Diabetes and the Coronavirus
Published Apr 29, 2020 • By Camille Dauvergne
According to the Diabetes Research Institute, 34.2 million people, or 10.5% of the U.S. population are living with diabetes, with approximately another 7.3 million who have not yet been diagnosed. Type 2 diabetes accounts for more than 90% of cases. The CDC has stated that patients with diabetes, including type 1, type 2, or gestational, may be at higher risk of severe illness from COVID-19.
What explains this risk? How can we protect ourselves? Should we fear a shortage of anti-diabetic medications? Let us answer all your questions!
Why does my diabetes put me at greater risk of complications?
According to Professor Lyse Bordier, Head of the Diabetes Department at Begin Military Hospital in Paris, diabetic patients have weaker immune system defenses than healthy patients. Their bodies therefore defend themselves less well in the event of contamination by SARS-CoV-2 (coronavirus) and they can develop a serious form of the infection.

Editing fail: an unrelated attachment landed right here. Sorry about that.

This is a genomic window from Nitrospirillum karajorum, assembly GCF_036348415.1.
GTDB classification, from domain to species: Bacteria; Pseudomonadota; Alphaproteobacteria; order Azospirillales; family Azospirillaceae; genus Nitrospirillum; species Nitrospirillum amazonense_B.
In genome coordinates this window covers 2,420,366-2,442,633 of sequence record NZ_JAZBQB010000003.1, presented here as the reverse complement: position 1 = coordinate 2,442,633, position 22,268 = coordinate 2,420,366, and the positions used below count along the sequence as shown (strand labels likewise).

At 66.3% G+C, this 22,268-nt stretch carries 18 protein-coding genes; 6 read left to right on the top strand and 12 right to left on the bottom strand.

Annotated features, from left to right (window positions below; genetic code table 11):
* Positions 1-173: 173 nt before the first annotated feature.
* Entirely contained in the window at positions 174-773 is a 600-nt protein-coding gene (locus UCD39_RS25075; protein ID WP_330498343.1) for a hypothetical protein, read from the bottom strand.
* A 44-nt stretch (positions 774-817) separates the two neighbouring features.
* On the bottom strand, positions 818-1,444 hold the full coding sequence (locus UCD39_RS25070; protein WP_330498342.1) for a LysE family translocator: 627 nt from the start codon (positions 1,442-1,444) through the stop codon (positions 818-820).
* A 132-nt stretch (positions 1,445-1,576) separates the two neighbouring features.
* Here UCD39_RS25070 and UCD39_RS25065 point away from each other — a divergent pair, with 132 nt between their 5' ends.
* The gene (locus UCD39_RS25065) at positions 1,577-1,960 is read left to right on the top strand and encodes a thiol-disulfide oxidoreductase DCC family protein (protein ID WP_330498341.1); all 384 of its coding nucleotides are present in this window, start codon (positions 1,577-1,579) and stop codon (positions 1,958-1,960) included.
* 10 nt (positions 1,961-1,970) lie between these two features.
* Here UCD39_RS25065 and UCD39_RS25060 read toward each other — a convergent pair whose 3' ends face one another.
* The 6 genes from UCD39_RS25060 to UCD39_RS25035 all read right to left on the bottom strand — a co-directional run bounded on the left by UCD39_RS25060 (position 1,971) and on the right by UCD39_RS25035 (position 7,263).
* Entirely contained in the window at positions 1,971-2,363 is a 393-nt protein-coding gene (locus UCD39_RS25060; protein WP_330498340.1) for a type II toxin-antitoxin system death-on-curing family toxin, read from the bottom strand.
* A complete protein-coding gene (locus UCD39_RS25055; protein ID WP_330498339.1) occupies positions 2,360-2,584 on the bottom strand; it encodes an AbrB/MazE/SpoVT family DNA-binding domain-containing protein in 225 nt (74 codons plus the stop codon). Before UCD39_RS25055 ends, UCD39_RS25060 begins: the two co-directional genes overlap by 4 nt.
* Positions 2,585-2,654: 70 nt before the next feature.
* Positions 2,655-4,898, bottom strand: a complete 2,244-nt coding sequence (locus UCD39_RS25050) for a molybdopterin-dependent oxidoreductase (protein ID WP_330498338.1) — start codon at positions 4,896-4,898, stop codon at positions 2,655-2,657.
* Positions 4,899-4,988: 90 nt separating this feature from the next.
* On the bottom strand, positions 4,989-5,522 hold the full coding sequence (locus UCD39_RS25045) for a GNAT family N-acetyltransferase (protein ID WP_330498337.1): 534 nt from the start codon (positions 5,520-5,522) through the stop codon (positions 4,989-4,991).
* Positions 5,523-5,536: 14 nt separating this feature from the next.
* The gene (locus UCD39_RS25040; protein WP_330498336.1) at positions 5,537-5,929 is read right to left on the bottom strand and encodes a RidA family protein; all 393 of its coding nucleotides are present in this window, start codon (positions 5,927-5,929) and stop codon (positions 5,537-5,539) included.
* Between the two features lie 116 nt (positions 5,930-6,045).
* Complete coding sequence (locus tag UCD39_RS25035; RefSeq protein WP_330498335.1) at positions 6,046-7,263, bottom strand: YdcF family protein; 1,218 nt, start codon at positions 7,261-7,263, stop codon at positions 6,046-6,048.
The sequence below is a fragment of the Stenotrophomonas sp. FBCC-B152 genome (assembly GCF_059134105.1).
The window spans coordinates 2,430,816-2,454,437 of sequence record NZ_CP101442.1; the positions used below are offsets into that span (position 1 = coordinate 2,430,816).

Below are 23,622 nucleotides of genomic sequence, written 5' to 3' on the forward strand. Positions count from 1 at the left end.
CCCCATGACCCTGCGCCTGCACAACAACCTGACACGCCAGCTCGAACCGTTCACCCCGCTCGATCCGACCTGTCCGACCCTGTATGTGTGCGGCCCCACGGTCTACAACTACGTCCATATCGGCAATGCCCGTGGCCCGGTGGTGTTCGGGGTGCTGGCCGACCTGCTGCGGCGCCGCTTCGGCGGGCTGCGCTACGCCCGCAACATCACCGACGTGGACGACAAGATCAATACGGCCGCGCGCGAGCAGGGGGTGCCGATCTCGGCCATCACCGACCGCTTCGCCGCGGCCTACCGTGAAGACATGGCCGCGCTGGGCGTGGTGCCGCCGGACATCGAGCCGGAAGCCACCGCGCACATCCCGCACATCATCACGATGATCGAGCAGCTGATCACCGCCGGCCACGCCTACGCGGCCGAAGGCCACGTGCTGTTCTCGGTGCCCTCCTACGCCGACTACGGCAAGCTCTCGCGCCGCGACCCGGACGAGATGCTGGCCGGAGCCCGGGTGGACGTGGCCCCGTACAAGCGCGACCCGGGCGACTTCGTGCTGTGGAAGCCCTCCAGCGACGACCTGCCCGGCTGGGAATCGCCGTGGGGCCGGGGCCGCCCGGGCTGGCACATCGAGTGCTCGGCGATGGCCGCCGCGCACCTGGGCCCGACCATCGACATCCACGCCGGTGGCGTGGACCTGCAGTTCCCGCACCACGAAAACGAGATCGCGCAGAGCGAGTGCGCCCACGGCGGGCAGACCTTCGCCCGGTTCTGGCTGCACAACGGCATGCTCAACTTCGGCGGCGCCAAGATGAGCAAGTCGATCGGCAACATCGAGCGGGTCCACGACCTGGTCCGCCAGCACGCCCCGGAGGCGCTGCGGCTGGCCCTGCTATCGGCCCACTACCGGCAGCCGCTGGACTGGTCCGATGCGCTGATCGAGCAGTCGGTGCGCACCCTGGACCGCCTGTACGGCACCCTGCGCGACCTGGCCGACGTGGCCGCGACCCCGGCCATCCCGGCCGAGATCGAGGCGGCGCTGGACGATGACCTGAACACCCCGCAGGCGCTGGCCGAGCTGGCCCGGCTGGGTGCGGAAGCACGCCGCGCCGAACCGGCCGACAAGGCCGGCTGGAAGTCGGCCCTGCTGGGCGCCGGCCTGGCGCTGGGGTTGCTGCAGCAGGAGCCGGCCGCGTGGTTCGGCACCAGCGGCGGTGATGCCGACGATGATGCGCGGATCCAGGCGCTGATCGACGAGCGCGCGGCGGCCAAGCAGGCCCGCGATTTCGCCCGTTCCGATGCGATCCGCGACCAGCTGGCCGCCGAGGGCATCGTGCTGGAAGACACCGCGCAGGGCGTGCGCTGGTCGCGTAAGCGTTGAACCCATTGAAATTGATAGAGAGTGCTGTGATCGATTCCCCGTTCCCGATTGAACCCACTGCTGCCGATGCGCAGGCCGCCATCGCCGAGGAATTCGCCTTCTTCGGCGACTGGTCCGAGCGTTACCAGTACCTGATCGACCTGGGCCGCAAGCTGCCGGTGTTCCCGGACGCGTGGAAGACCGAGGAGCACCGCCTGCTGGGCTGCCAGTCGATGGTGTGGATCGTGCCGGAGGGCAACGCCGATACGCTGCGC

Poorly controlled diabetes leads to more frequent hyperglycemia, which also affects the organs and immune defenses, leading to possible complications in the event of infection.
This risk is even greater if you have comorbidities, i.e. other conditions associated with your diabetes, such as high blood pressure and other cardiovascular problems, being overweight or obese.
A study published in the American Journal of Respiratory and Critical Care Medicine on patients treated in hospital in China between January 9 and February 15, 2020, showed that the majority of patients who died from complications of the infection were men around 50 years of age who had high blood pressure or diabetes (without specifying which type of diabetes).
Can COVID-19 worsen my diabetes?
Professor Bordier points out that the coronavirus infection can also worsen diabetes in a stable patient. Indeed, hospitalized diabetic patients may have an increased insulin requirement for insulin-dependent patients, or may require a switch to insulin therapy for patients treated with oral antidiabetic drugs such as METFORMIN, GLUCOPHAGE, or AMARYL.